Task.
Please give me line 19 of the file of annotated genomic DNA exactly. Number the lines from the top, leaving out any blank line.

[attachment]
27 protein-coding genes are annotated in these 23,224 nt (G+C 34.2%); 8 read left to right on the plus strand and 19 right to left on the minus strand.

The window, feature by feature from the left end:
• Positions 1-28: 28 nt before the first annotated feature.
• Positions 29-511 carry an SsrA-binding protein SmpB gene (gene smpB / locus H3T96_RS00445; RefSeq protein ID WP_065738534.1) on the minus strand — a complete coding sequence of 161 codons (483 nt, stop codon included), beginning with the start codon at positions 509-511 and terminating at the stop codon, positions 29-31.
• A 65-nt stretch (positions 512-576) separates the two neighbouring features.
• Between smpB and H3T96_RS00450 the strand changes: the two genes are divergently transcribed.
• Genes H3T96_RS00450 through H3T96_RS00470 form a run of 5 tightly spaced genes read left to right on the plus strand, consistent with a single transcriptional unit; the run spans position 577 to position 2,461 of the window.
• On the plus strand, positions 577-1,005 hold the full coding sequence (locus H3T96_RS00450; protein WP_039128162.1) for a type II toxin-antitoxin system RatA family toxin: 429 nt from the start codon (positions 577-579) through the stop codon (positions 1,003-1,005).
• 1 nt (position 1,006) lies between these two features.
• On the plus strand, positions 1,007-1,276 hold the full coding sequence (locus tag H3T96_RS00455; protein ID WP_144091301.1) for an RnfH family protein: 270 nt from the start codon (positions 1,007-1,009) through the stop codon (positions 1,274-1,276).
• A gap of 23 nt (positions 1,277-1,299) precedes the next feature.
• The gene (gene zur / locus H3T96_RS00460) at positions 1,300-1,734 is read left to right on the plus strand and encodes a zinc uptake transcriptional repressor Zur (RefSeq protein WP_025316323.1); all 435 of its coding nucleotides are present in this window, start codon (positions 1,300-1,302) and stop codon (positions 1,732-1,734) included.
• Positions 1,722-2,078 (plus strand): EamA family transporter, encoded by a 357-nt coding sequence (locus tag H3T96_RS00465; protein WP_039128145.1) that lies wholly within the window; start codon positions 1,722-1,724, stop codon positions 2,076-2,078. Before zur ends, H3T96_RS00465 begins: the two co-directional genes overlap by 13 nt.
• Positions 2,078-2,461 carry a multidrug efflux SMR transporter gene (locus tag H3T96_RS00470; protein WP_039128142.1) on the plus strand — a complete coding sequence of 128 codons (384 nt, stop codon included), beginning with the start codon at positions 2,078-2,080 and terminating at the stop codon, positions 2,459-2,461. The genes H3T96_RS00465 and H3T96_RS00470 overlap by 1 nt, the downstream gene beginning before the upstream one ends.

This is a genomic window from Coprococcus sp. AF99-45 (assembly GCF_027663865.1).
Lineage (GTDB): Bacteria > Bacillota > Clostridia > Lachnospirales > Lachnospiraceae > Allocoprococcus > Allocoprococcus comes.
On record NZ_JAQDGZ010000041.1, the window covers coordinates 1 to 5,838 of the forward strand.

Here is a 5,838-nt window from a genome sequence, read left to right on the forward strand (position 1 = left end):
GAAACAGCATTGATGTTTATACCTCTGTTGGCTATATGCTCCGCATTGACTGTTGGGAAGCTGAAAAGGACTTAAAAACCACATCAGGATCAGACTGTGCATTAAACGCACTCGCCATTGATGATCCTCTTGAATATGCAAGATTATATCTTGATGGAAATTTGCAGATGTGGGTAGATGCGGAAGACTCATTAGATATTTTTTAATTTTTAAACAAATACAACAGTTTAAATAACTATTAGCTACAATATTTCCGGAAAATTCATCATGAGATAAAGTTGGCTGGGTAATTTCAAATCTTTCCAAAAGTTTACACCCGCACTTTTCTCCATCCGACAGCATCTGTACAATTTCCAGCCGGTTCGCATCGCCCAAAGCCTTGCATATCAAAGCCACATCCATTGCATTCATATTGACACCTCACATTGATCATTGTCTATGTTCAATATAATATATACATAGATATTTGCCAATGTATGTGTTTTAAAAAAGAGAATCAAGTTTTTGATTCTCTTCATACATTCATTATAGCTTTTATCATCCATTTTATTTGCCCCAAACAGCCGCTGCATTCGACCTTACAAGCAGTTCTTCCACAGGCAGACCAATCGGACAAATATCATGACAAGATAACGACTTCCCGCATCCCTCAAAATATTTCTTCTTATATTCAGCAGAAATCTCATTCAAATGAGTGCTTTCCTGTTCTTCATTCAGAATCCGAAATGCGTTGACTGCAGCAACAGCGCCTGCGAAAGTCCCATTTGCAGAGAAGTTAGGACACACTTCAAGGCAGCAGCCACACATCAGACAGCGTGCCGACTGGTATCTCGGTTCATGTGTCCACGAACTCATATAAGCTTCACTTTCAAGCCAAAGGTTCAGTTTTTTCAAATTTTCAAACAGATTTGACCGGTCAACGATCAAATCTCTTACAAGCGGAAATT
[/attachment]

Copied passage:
GAAACAGCATTGATGTTTATACCTCTGTTGGCTATATGCTCCGCATTGACTGTTGGGAAGCTGAAAAGGACTTAAAAACCACATCAGGATCAGACTGTGCATTAAACGCACTCGCCATTGATGATCCTCTTGAATATGCAAGATTATATCTTGATGGAAATTTGCAGATGTGGGTAGATGCGGAAGACTCATTAGATATTTTTTAATTTTTAAACAAATACAACAGTTTAAATAACTATTAGCTACAATATTTCCGGAAAATTCATCATGAGATAAAGTTGGCTGGGTAATTTCAAATCTTTCCAAAAGTTTACACCCGCACTTTTCTCCATCCGACAGCATCTGTACAATTTCCAGCCGGTTCGCATCGCCCAAAGCCTTGCATATCAAAGCCACATCCATTGCATTCATATTGACACCTCACATTGATCATTGTCTATGTTCAATATAATATATACATAGATATTTGCCAATGTATGTGTTTTAAAAAAGAGAATCAAGTTTTTGATTCTCTTCATACATTCATTATAGCTTTTATCATCCATTTTATTTGCCCCAAACAGCCGCTGCATTCGACCTTACAAGCAGTTCTTCCACAGGCAGACCAATCGGACAAATATCATGACAAGATAACGACTTCCCGCATCCCTCAAAATATTTCTTCTTATATTCAGCAGAAATCTCATTCAAATGAGTGCTTTCCTGTTCTTCATTCAGAATCCGAAATGCGTTGACTGCAGCAACAGCGCCTGCGAAAGTCCCATTTGCAGAGAAGTTAGGACACACTTCAAGGCAGCAGCCACACATCAGACAGCGTGCCGACTGGTATCTCGGTTCATGTGTCCACGAACTCATATAAGCTTCACTTTCAAGCCAAAGGTTCAGTTTTTTCAAATTTTCAAACAGATTTGACCGGTCAACGATCAAATCTCTTACAAGCGGAAATT